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FOLLOWING three consecutive months of increases, Singapore's non-oil domestic exports (NODX) fell in February by a sharp 9.7 per cent year on year.
This was due to contractions in both the electronic and non-electronic exports, which declined by 12.5 per cent and 8.5 per cent respectively.
Here's what private-sector economists had to say about the poorer-than-anticipated showing:
OCBC economist Selena Ling said February's NODX performance was "significantly worse than expected:" (This) is the weakest year-on-year and month-on-month (-9.4 per cent in seasonally adjusted terms) performance since February 2013 and March 2012 respectively.
"Six of the top 10 NODX markets saw a decline in February, led by China (-22.7 per cent), Japan (-24.6 per cent) and Taiwan (-22.3 per cent). This suggests some downside risks to our 0-2 per cent full-year NODX forecasts should March data continue to disappoint as well."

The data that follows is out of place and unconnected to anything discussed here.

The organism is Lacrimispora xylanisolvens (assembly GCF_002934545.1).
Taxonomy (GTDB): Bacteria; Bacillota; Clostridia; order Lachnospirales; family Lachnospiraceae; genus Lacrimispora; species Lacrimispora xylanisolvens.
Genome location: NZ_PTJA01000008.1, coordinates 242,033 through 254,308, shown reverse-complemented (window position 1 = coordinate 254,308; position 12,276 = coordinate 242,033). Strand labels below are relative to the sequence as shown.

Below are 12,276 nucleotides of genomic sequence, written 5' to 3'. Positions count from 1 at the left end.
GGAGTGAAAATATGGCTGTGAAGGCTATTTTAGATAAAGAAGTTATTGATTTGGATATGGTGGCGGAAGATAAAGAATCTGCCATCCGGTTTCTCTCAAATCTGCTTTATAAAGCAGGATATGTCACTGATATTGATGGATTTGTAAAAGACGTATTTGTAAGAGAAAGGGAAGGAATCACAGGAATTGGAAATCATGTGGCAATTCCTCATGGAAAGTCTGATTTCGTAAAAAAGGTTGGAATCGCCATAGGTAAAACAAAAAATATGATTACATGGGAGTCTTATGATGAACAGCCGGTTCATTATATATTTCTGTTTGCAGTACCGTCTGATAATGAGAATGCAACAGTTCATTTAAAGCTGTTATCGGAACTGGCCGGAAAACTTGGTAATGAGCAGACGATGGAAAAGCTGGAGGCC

Noting how exports "remain patchy", Nomura's Euben Paracuelles and Brian Tan said: "Taking January and February together, NODX growth fell to -2.4 per cent year-on-year from 2.3 per cent in December, which suggests exports remain patchy.
"Overall, average January and February seasonally adjusted NODX levels are 2.8 per cent below the average in Q4 2014, which is consistent with our view that manufacturing activity is soft but not collapsing. We maintain our 2015 GDP growth forecast at 2.7 per cent, in line with the official forecast range of 2-4 per cent and the government's expectations of a choppy GDP growth path this year."
Earlier, DBS economist Irvin Seah had said that February's NODX figures should be taken with a pinch of salt, because "the data will be heavily distorted by seasonal, base, and currency effects".